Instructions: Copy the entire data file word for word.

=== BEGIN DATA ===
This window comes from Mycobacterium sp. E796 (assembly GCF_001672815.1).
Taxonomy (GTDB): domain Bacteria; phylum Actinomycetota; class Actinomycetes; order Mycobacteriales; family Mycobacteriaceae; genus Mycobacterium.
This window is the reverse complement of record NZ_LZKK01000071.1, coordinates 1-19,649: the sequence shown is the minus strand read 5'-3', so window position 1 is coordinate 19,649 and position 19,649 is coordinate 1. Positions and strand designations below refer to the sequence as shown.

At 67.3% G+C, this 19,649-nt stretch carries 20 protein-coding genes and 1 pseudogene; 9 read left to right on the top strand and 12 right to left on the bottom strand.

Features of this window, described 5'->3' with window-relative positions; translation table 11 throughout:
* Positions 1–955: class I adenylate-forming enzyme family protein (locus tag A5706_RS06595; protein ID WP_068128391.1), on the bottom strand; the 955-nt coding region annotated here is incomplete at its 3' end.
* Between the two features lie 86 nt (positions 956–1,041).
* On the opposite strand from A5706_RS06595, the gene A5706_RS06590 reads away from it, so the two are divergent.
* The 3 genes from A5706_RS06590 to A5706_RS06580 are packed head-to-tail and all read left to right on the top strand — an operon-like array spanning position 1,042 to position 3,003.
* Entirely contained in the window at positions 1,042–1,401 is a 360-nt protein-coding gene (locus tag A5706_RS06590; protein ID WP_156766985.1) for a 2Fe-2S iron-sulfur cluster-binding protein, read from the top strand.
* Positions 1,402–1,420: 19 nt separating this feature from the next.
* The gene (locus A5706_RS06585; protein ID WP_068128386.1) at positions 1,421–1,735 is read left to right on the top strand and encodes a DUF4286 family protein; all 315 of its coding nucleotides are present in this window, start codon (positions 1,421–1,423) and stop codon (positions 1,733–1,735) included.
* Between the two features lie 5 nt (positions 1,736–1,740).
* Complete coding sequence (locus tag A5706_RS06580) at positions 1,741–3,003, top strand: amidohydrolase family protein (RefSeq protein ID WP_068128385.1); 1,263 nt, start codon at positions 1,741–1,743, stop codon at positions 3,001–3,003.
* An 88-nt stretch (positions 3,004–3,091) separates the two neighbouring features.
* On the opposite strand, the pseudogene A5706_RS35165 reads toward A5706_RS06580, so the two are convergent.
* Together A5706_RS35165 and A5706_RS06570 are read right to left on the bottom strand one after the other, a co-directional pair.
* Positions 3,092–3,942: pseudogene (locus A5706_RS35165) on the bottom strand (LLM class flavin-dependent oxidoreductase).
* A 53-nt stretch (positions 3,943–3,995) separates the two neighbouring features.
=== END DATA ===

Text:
This window comes from Mycobacterium sp. E796 (assembly GCF_001672815.1).
Taxonomy (GTDB): domain Bacteria; phylum Actinomycetota; class Actinomycetes; order Mycobacteriales; family Mycobacteriaceae; genus Mycobacterium.
This window is the reverse complement of record NZ_LZKK01000071.1, coordinates 1-19,649: the sequence shown is the minus strand read 5'-3', so window position 1 is coordinate 19,649 and position 19,649 is coordinate 1. Positions and strand designations below refer to the sequence as shown.

At 67.3% G+C, this 19,649-nt stretch carries 20 protein-coding genes and 1 pseudogene; 9 read left to right on the top strand and 12 right to left on the bottom strand.

Features of this window, described 5'->3' with window-relative positions; translation table 11 throughout:
* Positions 1–955: class I adenylate-forming enzyme family protein (locus tag A5706_RS06595; protein ID WP_068128391.1), on the bottom strand; the 955-nt coding region annotated here is incomplete at its 3' end.
* Between the two features lie 86 nt (positions 956–1,041).
* On the opposite strand from A5706_RS06595, the gene A5706_RS06590 reads away from it, so the two are divergent.
* The 3 genes from A5706_RS06590 to A5706_RS06580 are packed head-to-tail and all read left to right on the top strand — an operon-like array spanning position 1,042 to position 3,003.
* Entirely contained in the window at positions 1,042–1,401 is a 360-nt protein-coding gene (locus tag A5706_RS06590; protein ID WP_156766985.1) for a 2Fe-2S iron-sulfur cluster-binding protein, read from the top strand.
* Positions 1,402–1,420: 19 nt separating this feature from the next.
* The gene (locus A5706_RS06585; protein ID WP_068128386.1) at positions 1,421–1,735 is read left to right on the top strand and encodes a DUF4286 family protein; all 315 of its coding nucleotides are present in this window, start codon (positions 1,421–1,423) and stop codon (positions 1,733–1,735) included.
* Between the two features lie 5 nt (positions 1,736–1,740).
* Complete coding sequence (locus tag A5706_RS06580) at positions 1,741–3,003, top strand: amidohydrolase family protein (RefSeq protein ID WP_068128385.1); 1,263 nt, start codon at positions 1,741–1,743, stop codon at positions 3,001–3,003.
* An 88-nt stretch (positions 3,004–3,091) separates the two neighbouring features.
* On the opposite strand, the pseudogene A5706_RS35165 reads toward A5706_RS06580, so the two are convergent.
* Together A5706_RS35165 and A5706_RS06570 are read right to left on the bottom strand one after the other, a co-directional pair.
* Positions 3,092–3,942: pseudogene (locus A5706_RS35165) on the bottom strand (LLM class flavin-dependent oxidoreductase).
* A 53-nt stretch (positions 3,943–3,995) separates the two neighbouring features.